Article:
Instead of being a simple delivery van, it actually has seats in the back. In total, it seats nine and has an entertainment system. It would make a good party bus and should cost its new owner between $22,000-$25,000. Click here for more from Brightwells.
Update: Not sold.
1993 Asquith Shetland
Offered by Mecum | Denver, Colorado | June 8-9, 2018
Photo – Mecum
Here’s another neo-classic style delivery van. The Asquith Motor Company Ltd. was founded in Braintree, England in 1981 (the 80s were a popular time for this type of thing).
This Shetland is a retro delivery vehicle that was exported to the U.S. as a kit and assembled stateside. It’s powered by a 1.0-liter Suzuki engine and has a 5-speed transmission. The paint is very nice and it’s only covered 875 miles. If you have a small business, this is a great promotional vehicle. Click here for more info and here for more from Mecum in Denver.
Offered by Historics at Brooklands | November 25, 2017
Photo – Historics at Brooklands
Chenard et Walcker was a French automobile manufacturer that built some fantastic cars before WWII. After WWII, car production never resumed, but they did get into the van business. Their corporate overlords, Chausson, was bought out by Peugeot and Chenard’s little van was re-branded as a Peugeot for 1950.
The D3 was originally introduced in 1947 and it was replaced by the D4 in late 1955, making this example from the last year of D3 production. The D4 would last another 10 years. It’s a forward control van, meaning the engine was sort of between the front passengers and you sat with your feet pressed against the front of the van, making you the crumple zone in the event of an accident.
This D3A is powered by a 1.3-liter straight-four making 32 horsepower. It was a direct rival to Citroen’s ubiquitous H-Van. Most of these were used and abused so to find one in such great condition is a treat. Peugeot built about 75,000 of these between the D3 and D4, but this is as nice of one as you’re likely to find. It should sell for between $10,500-$15,750. Click here for more info and here for the rest of Historics’ lineup.
Offered by Mecum | Kansas City, Missouri | December 4-6, 2014
Photo – Mecum
Uh, what? Basically I was looking through Mecum’s Kansas City catalog going “What’s the most interesting thing in here?” Well this Mauck MSV stole the show in that regard.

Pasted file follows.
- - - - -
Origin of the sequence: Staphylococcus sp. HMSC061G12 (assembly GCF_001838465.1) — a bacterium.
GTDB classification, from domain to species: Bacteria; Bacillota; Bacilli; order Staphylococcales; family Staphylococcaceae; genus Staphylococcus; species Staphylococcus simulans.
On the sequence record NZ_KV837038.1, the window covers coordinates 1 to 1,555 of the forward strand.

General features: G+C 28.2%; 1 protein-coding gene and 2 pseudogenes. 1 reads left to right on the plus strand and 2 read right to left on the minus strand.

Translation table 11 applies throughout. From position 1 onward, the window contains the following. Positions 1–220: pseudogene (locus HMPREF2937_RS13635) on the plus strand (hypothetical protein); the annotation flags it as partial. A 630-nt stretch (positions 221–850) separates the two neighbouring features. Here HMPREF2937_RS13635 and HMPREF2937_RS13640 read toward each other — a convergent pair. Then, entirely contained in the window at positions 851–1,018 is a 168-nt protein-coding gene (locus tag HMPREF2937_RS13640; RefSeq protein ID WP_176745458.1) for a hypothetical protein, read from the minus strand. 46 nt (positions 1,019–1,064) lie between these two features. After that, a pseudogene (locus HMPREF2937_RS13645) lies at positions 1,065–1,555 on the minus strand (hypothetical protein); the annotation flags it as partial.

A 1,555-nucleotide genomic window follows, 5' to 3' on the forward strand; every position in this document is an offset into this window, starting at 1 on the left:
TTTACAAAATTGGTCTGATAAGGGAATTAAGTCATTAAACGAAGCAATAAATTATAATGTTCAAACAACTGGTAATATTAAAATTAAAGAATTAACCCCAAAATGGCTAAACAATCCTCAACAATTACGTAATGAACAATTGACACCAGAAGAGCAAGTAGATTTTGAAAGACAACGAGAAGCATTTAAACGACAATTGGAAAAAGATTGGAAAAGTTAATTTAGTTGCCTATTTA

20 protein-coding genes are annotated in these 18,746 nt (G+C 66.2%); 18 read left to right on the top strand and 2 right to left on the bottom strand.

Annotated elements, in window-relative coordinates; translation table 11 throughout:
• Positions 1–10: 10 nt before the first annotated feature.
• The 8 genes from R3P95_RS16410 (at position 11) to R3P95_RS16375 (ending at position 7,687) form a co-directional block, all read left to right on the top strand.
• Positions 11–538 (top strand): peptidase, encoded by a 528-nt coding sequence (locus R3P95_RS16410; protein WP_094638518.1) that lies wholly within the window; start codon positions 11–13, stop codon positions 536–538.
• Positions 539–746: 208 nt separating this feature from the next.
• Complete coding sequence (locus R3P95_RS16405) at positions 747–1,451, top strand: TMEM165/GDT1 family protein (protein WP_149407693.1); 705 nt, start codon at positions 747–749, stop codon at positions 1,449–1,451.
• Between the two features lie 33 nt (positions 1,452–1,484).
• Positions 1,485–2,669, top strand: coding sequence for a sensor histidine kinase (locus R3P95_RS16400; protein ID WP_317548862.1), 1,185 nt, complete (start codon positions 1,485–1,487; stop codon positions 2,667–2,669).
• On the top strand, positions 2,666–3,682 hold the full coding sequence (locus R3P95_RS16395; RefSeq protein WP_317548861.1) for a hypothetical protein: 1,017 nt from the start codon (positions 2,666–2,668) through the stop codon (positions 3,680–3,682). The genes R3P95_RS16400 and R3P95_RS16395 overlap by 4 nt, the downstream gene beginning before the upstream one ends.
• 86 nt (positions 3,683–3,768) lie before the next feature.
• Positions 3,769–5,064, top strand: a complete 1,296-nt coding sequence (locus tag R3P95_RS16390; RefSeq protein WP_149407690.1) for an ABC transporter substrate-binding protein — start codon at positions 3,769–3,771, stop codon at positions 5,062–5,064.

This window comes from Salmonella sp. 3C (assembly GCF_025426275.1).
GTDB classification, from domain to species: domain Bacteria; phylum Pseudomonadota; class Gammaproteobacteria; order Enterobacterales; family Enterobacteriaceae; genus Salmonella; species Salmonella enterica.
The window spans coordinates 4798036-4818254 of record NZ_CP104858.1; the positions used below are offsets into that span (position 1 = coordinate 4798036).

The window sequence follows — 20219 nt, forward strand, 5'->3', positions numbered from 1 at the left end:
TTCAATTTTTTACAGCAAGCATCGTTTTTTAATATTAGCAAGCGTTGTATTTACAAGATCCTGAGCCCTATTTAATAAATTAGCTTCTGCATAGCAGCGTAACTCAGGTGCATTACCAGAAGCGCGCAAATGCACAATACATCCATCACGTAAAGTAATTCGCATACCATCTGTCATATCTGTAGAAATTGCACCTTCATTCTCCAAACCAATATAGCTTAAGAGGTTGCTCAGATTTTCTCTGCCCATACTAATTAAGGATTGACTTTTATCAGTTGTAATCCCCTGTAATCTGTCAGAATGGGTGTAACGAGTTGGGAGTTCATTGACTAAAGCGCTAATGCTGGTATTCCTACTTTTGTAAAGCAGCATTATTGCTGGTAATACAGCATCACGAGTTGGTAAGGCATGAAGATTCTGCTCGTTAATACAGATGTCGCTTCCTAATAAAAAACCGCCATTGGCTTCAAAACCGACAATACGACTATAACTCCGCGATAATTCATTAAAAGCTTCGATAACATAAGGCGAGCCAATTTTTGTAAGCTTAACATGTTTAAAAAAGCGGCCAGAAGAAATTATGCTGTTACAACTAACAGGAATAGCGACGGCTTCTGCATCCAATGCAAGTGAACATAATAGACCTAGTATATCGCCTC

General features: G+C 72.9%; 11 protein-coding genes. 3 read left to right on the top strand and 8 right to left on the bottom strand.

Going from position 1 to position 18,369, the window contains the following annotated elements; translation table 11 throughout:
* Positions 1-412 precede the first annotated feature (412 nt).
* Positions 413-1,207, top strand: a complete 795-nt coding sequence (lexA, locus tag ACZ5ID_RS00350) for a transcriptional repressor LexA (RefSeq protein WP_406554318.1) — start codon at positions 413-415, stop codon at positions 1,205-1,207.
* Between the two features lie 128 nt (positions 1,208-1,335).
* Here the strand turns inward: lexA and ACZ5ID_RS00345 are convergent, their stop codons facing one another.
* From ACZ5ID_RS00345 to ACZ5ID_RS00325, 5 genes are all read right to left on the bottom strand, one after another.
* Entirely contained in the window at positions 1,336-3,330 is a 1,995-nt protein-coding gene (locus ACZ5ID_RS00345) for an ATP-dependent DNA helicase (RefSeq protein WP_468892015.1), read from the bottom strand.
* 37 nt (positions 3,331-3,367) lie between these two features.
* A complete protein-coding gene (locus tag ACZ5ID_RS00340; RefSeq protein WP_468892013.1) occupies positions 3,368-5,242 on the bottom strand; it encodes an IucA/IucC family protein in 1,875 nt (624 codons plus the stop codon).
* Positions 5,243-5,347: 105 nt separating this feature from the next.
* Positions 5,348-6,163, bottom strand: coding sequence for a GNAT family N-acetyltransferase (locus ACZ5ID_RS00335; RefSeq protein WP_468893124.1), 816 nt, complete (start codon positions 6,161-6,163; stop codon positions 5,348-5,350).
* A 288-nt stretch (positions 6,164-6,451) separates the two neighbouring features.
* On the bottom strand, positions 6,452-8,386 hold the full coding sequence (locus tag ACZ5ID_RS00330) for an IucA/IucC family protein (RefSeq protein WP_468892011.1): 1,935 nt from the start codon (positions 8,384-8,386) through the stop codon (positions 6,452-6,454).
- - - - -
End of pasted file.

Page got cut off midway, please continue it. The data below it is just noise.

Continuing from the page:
Mauck Special Vehicles was an Ohio-based vehicle manufacturer founded by Andy Mauck in the mid-1990s. The MSV 1120S was their prime offering and it was expensive when new, costing over $200,000. It’s essentially a bus, I guess, and it has McLaren F1-like butterfly doors.
Two engines were offered: a 7.4-liter V-8 or a 5.9-liter straight-six diesel. Many of the parts were bought from Ford and GM making repairs much less expensive. Everything else was pretty much customized. The interior of this thing looks like a private jet.
Between 1996 and 1999, just over 100 of these were built, many of them having been shipped overseas or sold to celebrities. Some less decked out versions served as handicapped accessible vans for municipalities in the U.S. Whatever your take on this thing is, you must admit it’s at least interesting. Check out more pictures here and see more from Mecum in Kansas City here.
Offered by Bonhams | Greenwich, Connecticut | June 2, 2013
Photo – Bonhams
The Great Depression put a lot of American automobile manufacturers out of business – but they weren’t all glamorous marques like Auburn and Pierce-Arrow. American Austin went into the red big time in 1935 and the company had to be re-organized, this time as American Bantam (production would cease in 1941). This car was produced shortly before the company became American Bantam.
Much like the pickup featured above, this Panel Truck (with “truck” being used very loosely) is a very rare variant of the American Austin. It uses the same 747cc straight-four. The lot description lists it as “rated” at 15 horsepower. The life of this car is known since 1959 and it had a full restoration in the 1970s. It’s one of only a handful of panel van American Austins that survive. It should sell for between $20,000-$25,000. Click here for more info and here for more from this sale.